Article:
Thankfully, watercolor brushes are super low maintenance. With only a little care, they can last a long time. Sables and other high quality natural bristles can even last a lifetime or several lifetimes. I still have some of my grandmother's brushes that are more than 40 years old!
However, negligence can destroy a brush faster than you can say “watercolor.” And there are also a few, small things one can do (and avoid doing) to greatly extend the life of a brush.
Below I've listed 10 great tips for the proper care, feeding, and handling of watercolor brushes. These instructions may sound like a lot of work, but most of these things are nothing more than common sense. Invest a tiny amount of effort to keep your brushes happy, and I promise they'll pay you back a hundredfold!
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1. Only use a brush for its intended purpose.
Watercolor brushes are usually designed for one thing: pulling pigment across a page. Most can be used to lightly mix paint. A rare few can even be used to scrub or stipple or do other techniques. However, brushes are happiest when they are used with only one medium, and watercolor brushes would prefer that you use something else for anything other than painting.
That being said, there are a lot of things that watercolor brushes were never designed to do, like painting the trimwork in a house, being chewed on like a school pencil or used as a cat toy. And they weren’t made to be cut, trimmed, sawed, or shaved. All of these things should be common sense, but wow, I’ve seen some sadly mistreated brushes.
If you want to try your hand with pointillism or dip into some latex, I can guarantee that there’s a brush for that. Save those sables and squirrels for the good stuff.
2. Always premoisten pigments.
One of the best things you can do to extend the life of your brushes is to prewet your paints, because dipping a brush into anything less than the softest of pigments will fray ends, snap hairs, and cause the brush’s belly to lose its shape.
Starting out with premoistened paints is also better for your paintings because it produces more vibrant, consistent colors. Pack a small pocket mister for the field and keep a larger one at your desk. Your brushes will thank you.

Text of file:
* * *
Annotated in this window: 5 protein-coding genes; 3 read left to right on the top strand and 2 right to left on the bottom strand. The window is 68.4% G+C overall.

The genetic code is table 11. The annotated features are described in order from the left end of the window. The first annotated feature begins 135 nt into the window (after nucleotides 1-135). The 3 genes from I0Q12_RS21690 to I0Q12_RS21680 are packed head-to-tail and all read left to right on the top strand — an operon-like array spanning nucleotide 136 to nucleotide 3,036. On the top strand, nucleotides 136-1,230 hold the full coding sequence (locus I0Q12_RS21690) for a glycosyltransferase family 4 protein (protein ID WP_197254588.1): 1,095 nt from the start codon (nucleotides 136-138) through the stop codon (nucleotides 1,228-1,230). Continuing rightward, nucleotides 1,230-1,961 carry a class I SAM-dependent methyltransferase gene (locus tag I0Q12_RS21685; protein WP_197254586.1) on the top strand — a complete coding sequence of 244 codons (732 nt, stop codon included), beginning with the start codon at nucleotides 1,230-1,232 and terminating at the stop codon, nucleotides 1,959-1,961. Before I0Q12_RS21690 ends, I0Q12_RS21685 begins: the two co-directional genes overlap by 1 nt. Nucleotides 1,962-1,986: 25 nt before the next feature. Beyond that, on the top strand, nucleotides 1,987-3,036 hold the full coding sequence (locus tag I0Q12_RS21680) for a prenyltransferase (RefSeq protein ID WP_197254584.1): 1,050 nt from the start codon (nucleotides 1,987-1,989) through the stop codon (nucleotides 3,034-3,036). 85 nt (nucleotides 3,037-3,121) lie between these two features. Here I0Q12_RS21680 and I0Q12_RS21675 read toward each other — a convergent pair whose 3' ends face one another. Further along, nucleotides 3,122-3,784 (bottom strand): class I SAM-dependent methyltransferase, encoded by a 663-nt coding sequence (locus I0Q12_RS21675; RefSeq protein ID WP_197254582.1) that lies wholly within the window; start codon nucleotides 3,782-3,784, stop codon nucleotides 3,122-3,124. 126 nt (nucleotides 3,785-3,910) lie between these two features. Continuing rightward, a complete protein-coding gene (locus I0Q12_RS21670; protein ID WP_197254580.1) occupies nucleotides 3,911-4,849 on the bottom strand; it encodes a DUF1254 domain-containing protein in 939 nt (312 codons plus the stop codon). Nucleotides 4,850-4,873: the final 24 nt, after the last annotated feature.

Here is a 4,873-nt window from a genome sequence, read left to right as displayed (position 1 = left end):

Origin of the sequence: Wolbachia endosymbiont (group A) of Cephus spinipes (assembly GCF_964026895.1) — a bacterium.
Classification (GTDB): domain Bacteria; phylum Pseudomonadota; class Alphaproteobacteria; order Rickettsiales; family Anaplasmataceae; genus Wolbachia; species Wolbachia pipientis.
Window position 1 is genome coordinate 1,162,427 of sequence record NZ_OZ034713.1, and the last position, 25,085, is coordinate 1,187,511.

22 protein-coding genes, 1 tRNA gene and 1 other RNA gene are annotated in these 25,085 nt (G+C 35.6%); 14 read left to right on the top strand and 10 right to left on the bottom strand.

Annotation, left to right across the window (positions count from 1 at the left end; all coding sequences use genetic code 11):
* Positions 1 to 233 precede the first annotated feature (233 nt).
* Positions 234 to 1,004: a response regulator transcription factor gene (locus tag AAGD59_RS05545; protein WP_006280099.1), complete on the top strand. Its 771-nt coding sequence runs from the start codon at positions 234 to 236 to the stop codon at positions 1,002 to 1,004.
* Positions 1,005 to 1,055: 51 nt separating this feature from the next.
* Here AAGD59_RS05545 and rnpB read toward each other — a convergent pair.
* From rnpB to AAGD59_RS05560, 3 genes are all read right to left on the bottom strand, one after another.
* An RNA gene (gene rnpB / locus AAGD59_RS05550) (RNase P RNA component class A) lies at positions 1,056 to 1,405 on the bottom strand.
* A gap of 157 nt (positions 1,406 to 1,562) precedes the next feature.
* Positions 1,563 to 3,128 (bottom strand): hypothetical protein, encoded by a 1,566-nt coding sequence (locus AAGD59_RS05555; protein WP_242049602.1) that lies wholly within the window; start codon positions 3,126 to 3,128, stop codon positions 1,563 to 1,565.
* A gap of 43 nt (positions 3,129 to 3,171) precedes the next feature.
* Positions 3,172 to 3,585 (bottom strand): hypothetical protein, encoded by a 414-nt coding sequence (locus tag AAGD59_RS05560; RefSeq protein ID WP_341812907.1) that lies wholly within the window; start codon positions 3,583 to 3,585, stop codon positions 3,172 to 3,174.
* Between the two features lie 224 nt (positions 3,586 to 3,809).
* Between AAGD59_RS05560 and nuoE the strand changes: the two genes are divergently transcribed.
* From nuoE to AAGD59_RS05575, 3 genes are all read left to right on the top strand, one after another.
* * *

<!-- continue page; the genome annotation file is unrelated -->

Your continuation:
3. Learn to properly load & use a brush.
When loading, don’t use the tip as a shovel or a drill, and when painting, don't use the tip to constantly push or dab. This is especially important with synthetics because they aren't as durable as natural hairs and the tips are more prone to splitting, splaying, and wear.
Properly loading and using a brush not only helps it last loads longer (another bad pun... sorry again), but it also results in smoother washes and prettier paintings.
I’ve mentioned how to properly load and blot a brush in my article about rigger brushes and also how to choose a palette that won't stress your brushes, but the photo above is a great example. If your watercolor pans look like you’ve been drilling holes in the middle, well, you probably have. Thankfully, it’s never too late to change.
4. Protect the ferrule.
Once the bristles inside a brush ferrule (where the bristles meet the handle and usually a metal, clasp attachment) become saturated with pigment, it’s nearly impossible to clean. Paint can enter the ferrule when wet and/or dirty brushes are stored tip up (more on this below), if a brush is dipped too deeply into paint or dirty water, or if the tip is left lying in pigment.
This is another good reason to properly load a brush, because when pigment hardens inside of a ferrule, it causes bristles to flare and break, ferrules to loosen, and finishes to flake. The belly and tip of the brush is where all the action is anyway, so keep those ferrules far away from paint.
5. Lay brushes flat to dry.